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Thomas Jefferson and religion - Your Views?

  1. pisean282311 profile image58
    pisean282311posted 6 years ago

    Fix Reason firmly in her seat, and call to her tribunal every fact, every opinion. Question with boldness even the existence of a God; because, if there be one, he must more approve the homage of reason than of blindfolded fear. ... Do not be frightened from this inquiry by any fear of its consequences. If it end in a belief that there is no God, you will find incitements to virtue in the comfort and pleasantness you feel in its exercise and in the love of others which it will procure for you.

    - Thomas Jefferson

    1. Castlepaloma profile image22
      Castlepalomaposted 6 years ago in reply to this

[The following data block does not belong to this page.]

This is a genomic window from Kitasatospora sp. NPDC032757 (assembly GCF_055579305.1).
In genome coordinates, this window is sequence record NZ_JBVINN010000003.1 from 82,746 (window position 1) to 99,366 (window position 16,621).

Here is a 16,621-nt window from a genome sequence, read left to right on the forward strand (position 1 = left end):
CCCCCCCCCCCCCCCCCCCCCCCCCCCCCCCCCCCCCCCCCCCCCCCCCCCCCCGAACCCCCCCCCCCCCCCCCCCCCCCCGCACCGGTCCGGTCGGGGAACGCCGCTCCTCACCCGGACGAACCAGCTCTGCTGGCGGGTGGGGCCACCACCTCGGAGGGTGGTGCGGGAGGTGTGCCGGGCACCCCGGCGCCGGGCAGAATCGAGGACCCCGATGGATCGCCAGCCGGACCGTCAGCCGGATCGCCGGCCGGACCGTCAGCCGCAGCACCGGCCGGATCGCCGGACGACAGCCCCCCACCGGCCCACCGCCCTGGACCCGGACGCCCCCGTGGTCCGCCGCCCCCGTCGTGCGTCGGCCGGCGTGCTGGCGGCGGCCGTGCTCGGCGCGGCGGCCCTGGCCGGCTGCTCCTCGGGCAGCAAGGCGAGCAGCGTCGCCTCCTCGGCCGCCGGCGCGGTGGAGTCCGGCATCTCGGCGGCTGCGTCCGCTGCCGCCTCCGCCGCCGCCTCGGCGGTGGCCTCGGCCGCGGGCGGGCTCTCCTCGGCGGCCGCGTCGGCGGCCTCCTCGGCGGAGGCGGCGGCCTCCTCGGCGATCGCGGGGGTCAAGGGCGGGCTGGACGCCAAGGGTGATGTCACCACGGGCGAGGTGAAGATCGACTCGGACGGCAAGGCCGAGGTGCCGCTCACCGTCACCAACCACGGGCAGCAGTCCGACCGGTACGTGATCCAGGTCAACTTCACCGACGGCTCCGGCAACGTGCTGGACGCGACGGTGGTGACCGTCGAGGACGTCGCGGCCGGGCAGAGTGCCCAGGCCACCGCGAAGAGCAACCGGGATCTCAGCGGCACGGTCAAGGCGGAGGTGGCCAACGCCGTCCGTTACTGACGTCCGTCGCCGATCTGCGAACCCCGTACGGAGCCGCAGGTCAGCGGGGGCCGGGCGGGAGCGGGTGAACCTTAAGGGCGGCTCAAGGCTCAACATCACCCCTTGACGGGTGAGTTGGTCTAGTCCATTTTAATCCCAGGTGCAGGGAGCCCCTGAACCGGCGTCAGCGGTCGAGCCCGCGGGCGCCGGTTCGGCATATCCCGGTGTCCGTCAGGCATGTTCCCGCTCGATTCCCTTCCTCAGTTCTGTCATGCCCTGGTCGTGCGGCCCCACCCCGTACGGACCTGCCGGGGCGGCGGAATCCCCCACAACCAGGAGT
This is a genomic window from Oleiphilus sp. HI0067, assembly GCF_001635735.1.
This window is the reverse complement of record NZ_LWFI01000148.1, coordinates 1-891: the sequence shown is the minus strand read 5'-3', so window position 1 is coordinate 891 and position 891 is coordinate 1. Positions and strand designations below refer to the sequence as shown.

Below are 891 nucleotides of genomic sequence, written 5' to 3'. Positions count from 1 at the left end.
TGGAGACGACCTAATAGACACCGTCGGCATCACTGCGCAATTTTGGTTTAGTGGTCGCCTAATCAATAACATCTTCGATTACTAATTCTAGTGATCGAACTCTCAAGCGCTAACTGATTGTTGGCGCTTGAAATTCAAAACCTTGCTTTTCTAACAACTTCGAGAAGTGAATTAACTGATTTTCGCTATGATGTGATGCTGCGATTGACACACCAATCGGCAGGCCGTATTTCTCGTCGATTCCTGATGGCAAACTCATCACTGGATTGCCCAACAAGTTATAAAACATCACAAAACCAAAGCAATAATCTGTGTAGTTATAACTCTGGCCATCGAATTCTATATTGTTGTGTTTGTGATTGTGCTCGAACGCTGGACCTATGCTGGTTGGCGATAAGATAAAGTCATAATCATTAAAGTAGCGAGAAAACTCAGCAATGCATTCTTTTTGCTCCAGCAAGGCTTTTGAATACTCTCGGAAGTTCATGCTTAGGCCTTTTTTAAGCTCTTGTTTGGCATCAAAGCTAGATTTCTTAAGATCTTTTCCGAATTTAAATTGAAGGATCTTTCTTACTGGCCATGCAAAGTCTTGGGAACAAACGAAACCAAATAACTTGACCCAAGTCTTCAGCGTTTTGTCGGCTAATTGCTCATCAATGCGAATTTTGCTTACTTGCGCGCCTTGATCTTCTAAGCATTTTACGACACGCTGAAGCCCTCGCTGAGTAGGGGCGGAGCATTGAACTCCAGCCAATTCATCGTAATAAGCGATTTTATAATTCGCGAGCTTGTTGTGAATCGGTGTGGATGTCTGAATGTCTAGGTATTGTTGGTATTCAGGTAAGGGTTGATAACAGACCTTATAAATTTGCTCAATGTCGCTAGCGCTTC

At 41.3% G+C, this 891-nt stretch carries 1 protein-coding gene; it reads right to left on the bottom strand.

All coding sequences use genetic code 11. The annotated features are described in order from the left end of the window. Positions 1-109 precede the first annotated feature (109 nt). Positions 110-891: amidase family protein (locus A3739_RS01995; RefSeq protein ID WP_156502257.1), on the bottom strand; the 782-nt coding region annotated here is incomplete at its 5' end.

A US president cannot declare he is an Atheist. You swear on a Bible and take an oath. None have admitted publically to date they were Atheists. You and I can assume Jefferson was an atheist but the majority portion of the US would not allow it. One reason is the word God, was not written in the constitution and it has been held up to today.

      The fear of God has been too great. Any race has a better chance to be US President than an atheist. I hope that will change.

      Being non bias

      1. pisean282311 profile image58
        pisean282311posted 6 years ago in reply to this

        interesting ...

      2. wyanjen profile image89
        wyanjenposted 6 years ago in reply to this